In reality this was taken last Tuesday when the temperature here reached 28.4C according to my weather records. Though the sky was mainly blue there was a fair amount of whispy white cloud to be seen. In spite of that the solar filter I use on the camera seemed to cut through enough to show Sunspot 2579 which can be seen near the centre:
Again on Friday there was another opportunity while the sky seemed virtually cloudless:
This time I think Sunspot 2580 is just about visible towards 5 o'clock and 2581 towards 8 o'clock.
Yesterday evening was not one of Penny's favourites when a change in the weather brought heavy rain and thunder storms. Fortunately we were near the edge of the storms which moved through South Lincolnshire, the Wash and North Norfolk.
This is something I have been wanting to film for quite a while and was in the way of an experiment. I couldn't find a spare piece of glass to film through from underneath so ended up with a section of clear plastic which I cleaned up as best I could. This was the rough and ready set up in the kitchen:
Fortunately the monitor screen on the 70D can be flipped round which enabled me to see what the camera could see without having to stand on my head. It took longer to find a snail than it did to set up and film. A few days ago, after heavy rain, I couldn't move for them covering the paths. The day I chose for the experiment was hot and I had to look under endless pots and stones before finding one.
The 70D was used to film from underneath and I used the pocket Nikon hand held to film from above:
Sparkly bits are just reflections of the lighting.
The sound track is 'Stale Mate' by Jingle Punks from the YouTube Audio Library.
When I find a piece of glass I will have another go at this as the plastic was still a bit misty which blurred the fine detail but you can see the 'foot' rippling as it moves forwards.
Wednesday I spent a very pleasant three quarters of an hour watching a Migrant Hawker Dragonfly as it hunted round my garden, every so often stopping to rest, always on the same leaf:
Many dragons are not afraid of people. It would often fly within a few feet of my head as it zoomed round looking for its next meal. Unfortunately never hovering in one place long enough to give me the chance of a flight shot.
Mid August is usually the time when a few Dragonflies visit the garden pond. Not to breed like the Damselflies, I think they come just to feed as there is plenty of small insect life. Today it was the turn of two male Common Darters. One had chosen a particular vantage point on the old branches I set up in the forlorn hope a Kingfisher may use them one day:
As usual its head was in almost constant movement as those large eyes sought out the next meal. Nor did it stay still for very long, constantly taking off for a short flight and always returning to the same spot. I tried to get a flight shot but this was the nearest. I caught it just as it was landing.
All were taken with the Canon 70D fitted with a 100-400mm zoom lens used at maximum zoom. As the minimum focal distance is around 6m I was usually about 20ft away which meant Mr Dragon didn't bother about me taking his likeness and the background was well out of focus. All photos are crops.
As we walked past a hedge on our early walkies this morning a moth flew out, landed briefly on Penny's back and then carried on across the lane to rest on a fence:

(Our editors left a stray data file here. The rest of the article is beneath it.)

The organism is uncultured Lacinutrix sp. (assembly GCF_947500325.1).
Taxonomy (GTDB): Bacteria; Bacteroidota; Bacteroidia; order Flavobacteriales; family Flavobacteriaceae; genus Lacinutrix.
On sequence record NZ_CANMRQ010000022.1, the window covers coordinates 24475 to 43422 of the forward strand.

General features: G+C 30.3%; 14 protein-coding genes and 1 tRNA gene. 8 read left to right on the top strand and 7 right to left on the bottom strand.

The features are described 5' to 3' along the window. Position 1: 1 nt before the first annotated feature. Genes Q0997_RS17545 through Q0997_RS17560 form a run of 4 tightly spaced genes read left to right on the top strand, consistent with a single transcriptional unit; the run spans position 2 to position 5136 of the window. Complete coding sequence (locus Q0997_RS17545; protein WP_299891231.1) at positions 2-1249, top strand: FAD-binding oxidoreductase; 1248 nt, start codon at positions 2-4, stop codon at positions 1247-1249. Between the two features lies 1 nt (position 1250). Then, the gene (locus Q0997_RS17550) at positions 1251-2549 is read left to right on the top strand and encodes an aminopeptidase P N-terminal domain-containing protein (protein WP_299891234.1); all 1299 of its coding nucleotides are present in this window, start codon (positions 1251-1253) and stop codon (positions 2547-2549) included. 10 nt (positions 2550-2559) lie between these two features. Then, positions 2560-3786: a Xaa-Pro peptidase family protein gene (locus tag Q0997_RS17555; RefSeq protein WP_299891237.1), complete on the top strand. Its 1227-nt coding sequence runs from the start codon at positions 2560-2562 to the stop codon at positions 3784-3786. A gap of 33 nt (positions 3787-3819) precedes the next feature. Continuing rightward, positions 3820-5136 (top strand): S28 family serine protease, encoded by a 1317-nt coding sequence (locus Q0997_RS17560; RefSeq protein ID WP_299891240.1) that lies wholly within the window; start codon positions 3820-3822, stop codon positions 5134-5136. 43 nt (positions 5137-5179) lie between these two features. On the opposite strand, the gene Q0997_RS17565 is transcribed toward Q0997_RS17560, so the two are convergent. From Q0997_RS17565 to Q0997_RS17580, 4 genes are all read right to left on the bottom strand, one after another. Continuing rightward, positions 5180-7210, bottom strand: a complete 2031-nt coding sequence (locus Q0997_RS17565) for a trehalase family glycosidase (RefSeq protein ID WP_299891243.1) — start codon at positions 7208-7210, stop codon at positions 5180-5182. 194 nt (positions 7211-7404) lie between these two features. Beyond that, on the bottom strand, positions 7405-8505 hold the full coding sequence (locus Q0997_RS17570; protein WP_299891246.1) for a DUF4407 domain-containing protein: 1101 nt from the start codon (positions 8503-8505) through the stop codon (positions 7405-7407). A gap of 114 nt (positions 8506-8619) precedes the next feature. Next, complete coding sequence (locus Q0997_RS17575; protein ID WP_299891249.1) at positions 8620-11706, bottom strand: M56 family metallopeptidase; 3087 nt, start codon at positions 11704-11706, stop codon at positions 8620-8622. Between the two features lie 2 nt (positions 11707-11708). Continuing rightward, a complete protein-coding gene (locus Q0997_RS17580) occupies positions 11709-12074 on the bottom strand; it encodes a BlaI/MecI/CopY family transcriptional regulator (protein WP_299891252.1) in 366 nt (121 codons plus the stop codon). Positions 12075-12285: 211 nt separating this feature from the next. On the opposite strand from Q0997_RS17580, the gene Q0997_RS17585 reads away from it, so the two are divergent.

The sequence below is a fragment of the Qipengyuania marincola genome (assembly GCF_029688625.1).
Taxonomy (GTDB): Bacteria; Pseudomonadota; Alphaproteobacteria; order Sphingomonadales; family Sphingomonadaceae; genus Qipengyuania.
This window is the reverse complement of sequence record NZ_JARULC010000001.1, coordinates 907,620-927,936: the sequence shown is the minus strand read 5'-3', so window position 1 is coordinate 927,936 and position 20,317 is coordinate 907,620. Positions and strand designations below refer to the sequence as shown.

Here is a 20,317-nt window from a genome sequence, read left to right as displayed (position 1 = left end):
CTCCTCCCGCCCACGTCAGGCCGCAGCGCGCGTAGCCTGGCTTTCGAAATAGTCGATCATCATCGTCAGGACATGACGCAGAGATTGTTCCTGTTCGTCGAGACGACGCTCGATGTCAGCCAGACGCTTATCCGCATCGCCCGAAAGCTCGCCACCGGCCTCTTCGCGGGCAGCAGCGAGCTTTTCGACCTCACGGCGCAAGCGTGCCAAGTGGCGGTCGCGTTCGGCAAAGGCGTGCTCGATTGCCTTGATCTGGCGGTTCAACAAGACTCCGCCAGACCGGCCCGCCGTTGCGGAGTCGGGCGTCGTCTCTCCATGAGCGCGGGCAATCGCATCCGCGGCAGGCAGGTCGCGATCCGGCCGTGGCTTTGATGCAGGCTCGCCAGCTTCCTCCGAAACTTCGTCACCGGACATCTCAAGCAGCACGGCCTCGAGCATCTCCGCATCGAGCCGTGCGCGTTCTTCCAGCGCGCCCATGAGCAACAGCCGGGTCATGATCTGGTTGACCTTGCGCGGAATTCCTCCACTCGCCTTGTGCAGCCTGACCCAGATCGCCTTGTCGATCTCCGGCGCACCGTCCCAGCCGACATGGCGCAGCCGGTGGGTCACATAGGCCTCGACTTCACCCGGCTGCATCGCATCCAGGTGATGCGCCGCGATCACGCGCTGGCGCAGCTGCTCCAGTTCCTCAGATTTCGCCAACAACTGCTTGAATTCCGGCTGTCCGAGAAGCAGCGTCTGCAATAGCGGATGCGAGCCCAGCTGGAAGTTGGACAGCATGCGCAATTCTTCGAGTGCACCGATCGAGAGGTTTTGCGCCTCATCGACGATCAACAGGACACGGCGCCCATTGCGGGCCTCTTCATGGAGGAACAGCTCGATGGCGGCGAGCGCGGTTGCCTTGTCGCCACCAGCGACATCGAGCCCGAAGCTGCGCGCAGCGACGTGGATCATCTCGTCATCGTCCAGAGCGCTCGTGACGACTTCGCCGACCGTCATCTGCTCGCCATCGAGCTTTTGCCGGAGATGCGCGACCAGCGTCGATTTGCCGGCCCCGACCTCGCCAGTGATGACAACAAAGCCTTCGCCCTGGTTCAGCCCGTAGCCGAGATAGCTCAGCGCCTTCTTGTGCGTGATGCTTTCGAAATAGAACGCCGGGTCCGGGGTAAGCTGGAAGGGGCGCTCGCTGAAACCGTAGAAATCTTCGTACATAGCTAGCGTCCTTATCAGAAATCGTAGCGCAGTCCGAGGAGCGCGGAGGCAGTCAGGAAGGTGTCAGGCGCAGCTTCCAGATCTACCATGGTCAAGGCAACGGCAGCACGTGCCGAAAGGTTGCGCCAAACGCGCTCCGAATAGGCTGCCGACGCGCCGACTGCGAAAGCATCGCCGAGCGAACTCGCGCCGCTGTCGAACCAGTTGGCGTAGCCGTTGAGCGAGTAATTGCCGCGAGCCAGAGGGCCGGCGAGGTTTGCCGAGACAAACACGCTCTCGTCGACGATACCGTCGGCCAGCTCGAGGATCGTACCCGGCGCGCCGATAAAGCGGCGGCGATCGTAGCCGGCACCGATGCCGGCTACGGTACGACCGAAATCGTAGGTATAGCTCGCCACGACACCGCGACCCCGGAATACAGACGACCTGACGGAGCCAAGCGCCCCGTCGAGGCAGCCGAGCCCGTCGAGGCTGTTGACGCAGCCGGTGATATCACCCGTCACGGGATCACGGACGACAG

This was only my second sighting of a Magpie Moth, Abraxas grossulariata. From a distance it was bending in fairly well with the wood so I doubt I would have noticed it if it hadn't flown across our path.
On our early walkabouts several Magpies can often be heard making their very distinctive cackling sound. They usually stay up on the roof tops though one morning I did see one chasing a Sparrowhawk out of the neighbourhood. Occasionally one or two can be seen in the garden like this cheeky looking juvenile:
I always know when they are around as the noise they make is very distinctive:
There were two of them in the garden and for the first time saw what they were up to. I had regularly seen broken egg shells in various parts of the garden. Soon after the video was taken one arrived back in the tree with an egg in its beak. As it was from a Wood Pigeon nest I was quite pleased the Magpies were helping to curtail their ever increasing numbers.
Have a great weekend observing the wildlife around you.
I must go around with my eyes shut on our daily perambulations. Yesterday was the first time I had noticed a Sunflower growing next to the cricket field. It's not as though it is a miniature. Far from it.
It is probably the tallest I have actually seen with my own eyes:
I usually grow a few myself though they never grow to that sort of height.
Last Spring I forgot all about stealing a few seeds from the birds' supply.
Decided to have a look to see what life was sharing the Summer House.
Until I processed the photos I though I was looking at one spider but when I looked closely there seemed to be too many legs. These focus stacked photos were taken about half an hour apart.
No good asking me what is going on here:
My best guesses give two possibilities.
Two spiders mating
Two spiders having a slow motion battle.
A mainly pictorial record of the wildlife and events in my part of Lincolnshire. My garden has two bird nest boxes and a Hedgehog house fitted with video cameras. There are several bird feeders and a large pond attracting a variety of wildlife to the garden.
Most of the pictures in the main part of my Jottings can be clicked on for larger views.
Many of my video clips are stored on my YouTube account.
Thank you for visiting and remember you are always welcome to leave any comments. John.